New VTrans' Plans to Keep Tractor Trailers Off Smugglers' Notch This Season

CAMBRIDGE, Vt. - State officials have some new ideas in mind to keep tractor trailers and buses off Smugglers’ Notch as the summer months approach.

Pat Delang lives in the town of Cambridge and volunteers in the village of Jeffersonville, which are located at the base of Smugglers’ Notch.

She says she drives Notch Road up to 15 times every summer.

“I love it,” she said. “I drive a mini. What more can I say? I love the curves."

Tractor trailer and bus drivers do not love the curves. If they try to pass through the windy, hilly mountain, they’ll likely get stuck and close down the scenic road.

“I think the last couple years it's been worse,” said Delang.

Delang says its disruptive for commuters and for the local economy.

“It causes a blip as well because you have the tourists in Stowe who come over here and all the people staying at Smugglers who go in the other direction,” she said.

Last year, eight trucks and at least one bus got stuck, according to Joshua Schultz, who works at the Vermont Agency of Transportation Maintenance and Operations Bureau.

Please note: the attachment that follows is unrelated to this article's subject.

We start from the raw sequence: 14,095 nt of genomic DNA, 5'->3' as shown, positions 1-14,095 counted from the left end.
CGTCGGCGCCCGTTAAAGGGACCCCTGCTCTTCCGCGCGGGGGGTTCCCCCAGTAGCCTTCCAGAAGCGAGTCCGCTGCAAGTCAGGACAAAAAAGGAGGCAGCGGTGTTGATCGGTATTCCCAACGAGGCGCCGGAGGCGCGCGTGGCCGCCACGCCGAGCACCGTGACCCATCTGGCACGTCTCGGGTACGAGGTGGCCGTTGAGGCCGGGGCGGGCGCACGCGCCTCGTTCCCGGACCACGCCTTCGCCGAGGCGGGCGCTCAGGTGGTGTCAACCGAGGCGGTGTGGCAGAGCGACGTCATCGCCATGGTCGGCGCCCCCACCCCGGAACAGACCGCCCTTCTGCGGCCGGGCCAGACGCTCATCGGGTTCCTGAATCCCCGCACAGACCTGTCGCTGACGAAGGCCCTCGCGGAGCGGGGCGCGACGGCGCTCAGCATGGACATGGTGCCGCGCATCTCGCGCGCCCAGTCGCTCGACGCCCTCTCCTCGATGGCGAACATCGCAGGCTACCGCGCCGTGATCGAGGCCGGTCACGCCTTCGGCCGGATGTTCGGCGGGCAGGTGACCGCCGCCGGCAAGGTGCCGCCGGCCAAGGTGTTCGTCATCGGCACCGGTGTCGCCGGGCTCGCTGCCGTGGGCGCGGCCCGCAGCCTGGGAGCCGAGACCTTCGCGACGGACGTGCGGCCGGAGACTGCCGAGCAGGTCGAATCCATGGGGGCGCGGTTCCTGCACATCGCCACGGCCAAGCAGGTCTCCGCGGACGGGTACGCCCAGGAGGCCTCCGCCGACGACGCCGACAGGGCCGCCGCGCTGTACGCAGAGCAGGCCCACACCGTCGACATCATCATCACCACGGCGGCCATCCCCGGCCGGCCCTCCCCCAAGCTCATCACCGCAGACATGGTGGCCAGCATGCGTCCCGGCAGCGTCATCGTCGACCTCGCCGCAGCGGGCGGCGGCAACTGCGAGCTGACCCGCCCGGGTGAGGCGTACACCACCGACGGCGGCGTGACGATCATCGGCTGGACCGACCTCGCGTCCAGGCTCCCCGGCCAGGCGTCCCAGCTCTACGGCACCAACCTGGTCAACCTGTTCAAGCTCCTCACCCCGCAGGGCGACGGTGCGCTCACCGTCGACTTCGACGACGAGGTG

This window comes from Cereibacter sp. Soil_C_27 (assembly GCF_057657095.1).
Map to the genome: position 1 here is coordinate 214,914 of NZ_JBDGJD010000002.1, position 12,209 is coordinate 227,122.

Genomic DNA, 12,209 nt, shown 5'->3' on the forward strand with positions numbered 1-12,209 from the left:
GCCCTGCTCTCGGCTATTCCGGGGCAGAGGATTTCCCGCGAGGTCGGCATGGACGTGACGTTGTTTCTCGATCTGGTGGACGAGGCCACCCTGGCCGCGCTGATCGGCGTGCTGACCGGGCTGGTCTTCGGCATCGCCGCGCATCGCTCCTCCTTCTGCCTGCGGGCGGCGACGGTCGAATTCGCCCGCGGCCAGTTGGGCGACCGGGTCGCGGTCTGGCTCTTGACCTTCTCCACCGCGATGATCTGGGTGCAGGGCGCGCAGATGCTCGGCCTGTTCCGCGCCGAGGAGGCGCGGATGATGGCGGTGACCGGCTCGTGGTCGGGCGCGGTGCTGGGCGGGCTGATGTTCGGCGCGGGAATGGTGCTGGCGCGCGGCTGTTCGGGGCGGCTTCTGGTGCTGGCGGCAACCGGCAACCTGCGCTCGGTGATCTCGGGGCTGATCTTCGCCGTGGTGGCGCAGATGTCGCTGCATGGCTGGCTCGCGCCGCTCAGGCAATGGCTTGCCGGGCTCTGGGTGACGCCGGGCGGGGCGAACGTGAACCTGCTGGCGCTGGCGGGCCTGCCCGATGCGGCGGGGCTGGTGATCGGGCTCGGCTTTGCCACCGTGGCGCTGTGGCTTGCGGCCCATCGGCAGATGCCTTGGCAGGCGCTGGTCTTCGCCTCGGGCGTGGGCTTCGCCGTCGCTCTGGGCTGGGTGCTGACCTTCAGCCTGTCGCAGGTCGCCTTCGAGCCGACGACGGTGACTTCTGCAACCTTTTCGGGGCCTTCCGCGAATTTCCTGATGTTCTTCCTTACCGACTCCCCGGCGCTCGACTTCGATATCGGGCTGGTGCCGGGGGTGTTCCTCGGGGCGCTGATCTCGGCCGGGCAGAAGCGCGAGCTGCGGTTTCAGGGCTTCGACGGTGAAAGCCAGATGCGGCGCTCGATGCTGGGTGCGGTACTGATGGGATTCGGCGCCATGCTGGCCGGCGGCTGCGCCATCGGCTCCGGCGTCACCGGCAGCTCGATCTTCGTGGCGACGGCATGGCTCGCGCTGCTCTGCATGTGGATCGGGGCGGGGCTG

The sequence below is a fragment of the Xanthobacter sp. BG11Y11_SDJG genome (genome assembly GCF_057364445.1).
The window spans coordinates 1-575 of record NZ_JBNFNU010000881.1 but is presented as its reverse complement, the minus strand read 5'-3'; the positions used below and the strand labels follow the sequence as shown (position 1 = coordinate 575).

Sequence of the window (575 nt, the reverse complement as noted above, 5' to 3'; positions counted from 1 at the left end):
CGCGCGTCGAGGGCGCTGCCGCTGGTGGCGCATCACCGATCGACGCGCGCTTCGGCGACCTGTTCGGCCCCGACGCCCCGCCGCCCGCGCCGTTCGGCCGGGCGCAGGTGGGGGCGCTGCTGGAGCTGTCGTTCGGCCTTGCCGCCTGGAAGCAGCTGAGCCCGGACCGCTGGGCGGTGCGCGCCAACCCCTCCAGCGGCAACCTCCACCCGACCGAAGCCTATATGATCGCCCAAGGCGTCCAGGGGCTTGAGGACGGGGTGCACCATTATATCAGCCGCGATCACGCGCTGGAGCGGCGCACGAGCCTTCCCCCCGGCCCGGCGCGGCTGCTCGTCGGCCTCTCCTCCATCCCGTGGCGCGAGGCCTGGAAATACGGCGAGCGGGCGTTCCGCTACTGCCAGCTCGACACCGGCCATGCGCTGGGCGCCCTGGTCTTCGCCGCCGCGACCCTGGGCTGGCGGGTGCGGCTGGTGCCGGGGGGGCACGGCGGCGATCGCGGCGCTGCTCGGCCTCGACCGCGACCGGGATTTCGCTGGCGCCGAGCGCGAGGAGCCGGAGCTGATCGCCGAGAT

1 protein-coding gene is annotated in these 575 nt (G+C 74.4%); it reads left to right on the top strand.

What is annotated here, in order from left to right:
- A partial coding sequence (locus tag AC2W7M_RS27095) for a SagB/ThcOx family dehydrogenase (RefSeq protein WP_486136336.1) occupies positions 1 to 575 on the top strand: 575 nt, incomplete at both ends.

Over the years, VTrans has added signs to warn truck drivers.

Last year, the legislature increased the fines for truckers who try to cross.

Did it deter them?

“It’s too soon to tell,” Schultz said.

He says the agency is working on other ways to keep the large vehicles off the Notch.

New electronic signs are up on each side, specifically located to give truck drivers an opportunity to turn around after they see it.

“We still have to hook up the solar panels for that so we can get power to it and we're hoping to do that within the next couple months and then we'll have two new signs up there,” said Schultz.

Also, VTrans is considering arranging an obstacle course for trucks to get through before the actual Notch.

“They might be pylons. They might be cones,” said Schultz. “If a vehicle could navigate through it then they could make it through the Notch. If they can't then there's really no harm done."

Schultz says the agency is still working with GPS companies on finding a way to alert truckers on their devices.

“[It] doesn't discriminate whether you're driving a passenger car or a tractor trailer truck. The GPS system doesn't know to say 'don't take route 108 through the notch, you can't make it.' It just doesn't know what you're driving,” said Schultz.

VTrans is also thinking about using sensors that measure length to alert truckers. Sometimes, Schultz says, a vehicle’s inability to cross the Notch has to do with its height.

"This is really important to us. It's a really important road in the state and we're doing everything we can to keep it open all the time and to deter tractor trailer trucks from trying to go through that route,” he said.


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